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Water SA

On-line version ISSN 1816-7950
Print version ISSN 0378-4738

Water SA vol.45 n.2 Pretoria Apr. 2019 

Characterization of the performance of venturi-based aeration devices for use in wastewater treatment in low-resource settings



Jean-David TherrienI; Peter A VanrolleghemI; Caetano C DoreaI, II

IDépartement de Génie Civil et de Génie des Eaux, 1065, Avenue de la Médecine, Université Laval, Québec, QC, G1V 0A6, Canada
IIDepartment of Civil Engineering, University of Victoria, Victoria, BC, V8W 2Y2, Canada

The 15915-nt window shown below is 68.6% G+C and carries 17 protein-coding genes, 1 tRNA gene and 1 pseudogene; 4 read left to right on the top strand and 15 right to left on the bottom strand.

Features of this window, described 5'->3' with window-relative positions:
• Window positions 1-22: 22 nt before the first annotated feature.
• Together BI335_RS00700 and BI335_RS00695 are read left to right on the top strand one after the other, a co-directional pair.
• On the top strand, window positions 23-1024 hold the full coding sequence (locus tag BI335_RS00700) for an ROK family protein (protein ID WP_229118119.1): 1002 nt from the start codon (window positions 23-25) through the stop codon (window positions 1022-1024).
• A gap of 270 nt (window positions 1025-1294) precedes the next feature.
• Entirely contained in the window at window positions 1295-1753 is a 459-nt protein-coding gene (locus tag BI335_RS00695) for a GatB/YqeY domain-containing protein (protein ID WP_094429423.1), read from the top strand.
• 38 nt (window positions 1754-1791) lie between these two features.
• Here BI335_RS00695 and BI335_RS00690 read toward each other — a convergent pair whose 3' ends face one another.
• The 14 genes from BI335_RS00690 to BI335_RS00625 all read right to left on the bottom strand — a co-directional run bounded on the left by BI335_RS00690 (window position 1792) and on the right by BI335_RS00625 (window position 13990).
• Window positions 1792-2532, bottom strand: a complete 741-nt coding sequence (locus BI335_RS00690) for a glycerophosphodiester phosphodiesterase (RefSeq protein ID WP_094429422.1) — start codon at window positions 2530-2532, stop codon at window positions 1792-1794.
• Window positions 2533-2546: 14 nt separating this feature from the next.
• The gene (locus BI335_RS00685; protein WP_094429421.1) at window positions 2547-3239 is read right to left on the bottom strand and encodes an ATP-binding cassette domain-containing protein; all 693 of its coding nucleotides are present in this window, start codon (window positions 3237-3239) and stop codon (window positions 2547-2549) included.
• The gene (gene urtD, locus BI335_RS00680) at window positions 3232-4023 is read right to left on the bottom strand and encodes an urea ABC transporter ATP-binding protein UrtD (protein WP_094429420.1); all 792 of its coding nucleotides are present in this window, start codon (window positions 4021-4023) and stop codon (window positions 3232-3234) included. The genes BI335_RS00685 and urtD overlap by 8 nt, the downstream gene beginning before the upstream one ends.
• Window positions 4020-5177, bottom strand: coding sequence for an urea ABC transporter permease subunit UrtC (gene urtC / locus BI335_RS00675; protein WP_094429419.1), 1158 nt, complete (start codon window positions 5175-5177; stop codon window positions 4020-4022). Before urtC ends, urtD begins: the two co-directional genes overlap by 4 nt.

Low-cost aerators relying on the venturi principle to entrain air into flowing water have the notable advantage of contributing both to water mixing and oxygen transfer, making them attractive for wastewater treatment in low-resource settings. This study aimed to characterize the performance of such aerators by describing the impact of different design characteristics, including water flow rate, the number of nozzles used, and the nozzle depth. The study also explored the effect on aeration performance of temperature, total dissolved solids (TDS) concentration, and addition of the archetypal surfactant sodium dodecyl sulphate (SDS). Tests were conducted in a 200 L reactor with 2, 3 or 4 nozzles, at depths of 20, 40 or 60 cm, while circulating water through the aeration device at a rate of 400, 600 or 800 L/h. The configuration that yielded the highest mass transfer coefficient (KLa20 of 20.8 h-1) had both the highest flow rate (800 L/h) and the smallest number of nozzles (2). Nozzle depth had no detectable effect on performance. The configuration with the highest standard aeration efficiency (SAE) had a low flow rate (400 L/h) and 4 nozzles. The effect of TDS concentration was not detected in the concentration range typical of domestic wastewater (300-1 250 mg/L). The effect of temperature on KLa followed a first-order exponential curve, as reported in the literature (θ = 1.02). Addition of SDS was found to increase the KLa20 of the tested aerator design by up to 60% of its value in tap water, in contrast to results from literature. The performance data obtained herein was compared to other types of aerators. Though venturi nozzles were found to be less efficient than other available technologies, it is proposed that using plunging rather than immersed venturi nozzles could increase performance to an attractive level for low-resource applications.